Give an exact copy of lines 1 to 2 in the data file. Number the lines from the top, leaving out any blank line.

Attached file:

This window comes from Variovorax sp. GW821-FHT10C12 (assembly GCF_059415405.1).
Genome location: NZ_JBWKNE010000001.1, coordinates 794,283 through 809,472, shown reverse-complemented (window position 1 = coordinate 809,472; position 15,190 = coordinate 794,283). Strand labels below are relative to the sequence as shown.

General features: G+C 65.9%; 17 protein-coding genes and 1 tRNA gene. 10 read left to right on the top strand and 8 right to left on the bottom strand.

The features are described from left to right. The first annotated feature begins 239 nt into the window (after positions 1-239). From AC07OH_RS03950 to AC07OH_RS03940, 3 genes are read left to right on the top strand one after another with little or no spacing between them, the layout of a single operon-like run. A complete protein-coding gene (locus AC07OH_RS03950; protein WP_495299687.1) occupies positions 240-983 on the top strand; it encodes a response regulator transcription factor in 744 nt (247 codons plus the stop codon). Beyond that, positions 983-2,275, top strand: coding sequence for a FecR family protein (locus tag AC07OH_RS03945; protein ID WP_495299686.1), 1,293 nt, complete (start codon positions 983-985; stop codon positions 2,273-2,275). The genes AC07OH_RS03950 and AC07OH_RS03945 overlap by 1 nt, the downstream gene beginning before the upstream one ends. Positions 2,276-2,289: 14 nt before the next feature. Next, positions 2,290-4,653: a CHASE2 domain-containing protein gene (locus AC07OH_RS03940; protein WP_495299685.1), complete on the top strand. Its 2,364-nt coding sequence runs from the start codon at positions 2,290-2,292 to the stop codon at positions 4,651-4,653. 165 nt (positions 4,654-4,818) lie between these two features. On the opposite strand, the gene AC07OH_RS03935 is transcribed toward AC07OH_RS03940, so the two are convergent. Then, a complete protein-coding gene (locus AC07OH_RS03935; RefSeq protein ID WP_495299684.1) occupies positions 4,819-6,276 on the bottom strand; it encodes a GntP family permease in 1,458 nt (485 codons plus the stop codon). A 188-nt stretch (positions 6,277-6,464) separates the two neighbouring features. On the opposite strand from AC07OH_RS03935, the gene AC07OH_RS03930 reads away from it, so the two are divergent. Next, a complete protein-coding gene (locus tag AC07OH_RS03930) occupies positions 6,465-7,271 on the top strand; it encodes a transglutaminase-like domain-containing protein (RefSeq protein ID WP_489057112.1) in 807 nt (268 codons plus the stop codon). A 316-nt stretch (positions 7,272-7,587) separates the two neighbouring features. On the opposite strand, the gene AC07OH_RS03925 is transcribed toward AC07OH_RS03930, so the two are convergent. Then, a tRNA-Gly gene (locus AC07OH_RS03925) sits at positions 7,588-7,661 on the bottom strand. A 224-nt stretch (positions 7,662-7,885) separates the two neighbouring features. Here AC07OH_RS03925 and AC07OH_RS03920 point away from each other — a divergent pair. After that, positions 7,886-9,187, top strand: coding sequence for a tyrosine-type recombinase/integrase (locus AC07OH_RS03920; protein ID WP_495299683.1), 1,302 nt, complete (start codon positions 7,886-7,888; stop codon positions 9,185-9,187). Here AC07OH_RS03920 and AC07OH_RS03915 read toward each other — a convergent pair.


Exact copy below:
This window comes from Variovorax sp. GW821-FHT10C12 (assembly GCF_059415405.1).
Genome location: NZ_JBWKNE010000001.1, coordinates 794,283 through 809,472, shown reverse-complemented (window position 1 = coordinate 809,472; position 15,190 = coordinate 794,283). Strand labels below are relative to the sequence as shown.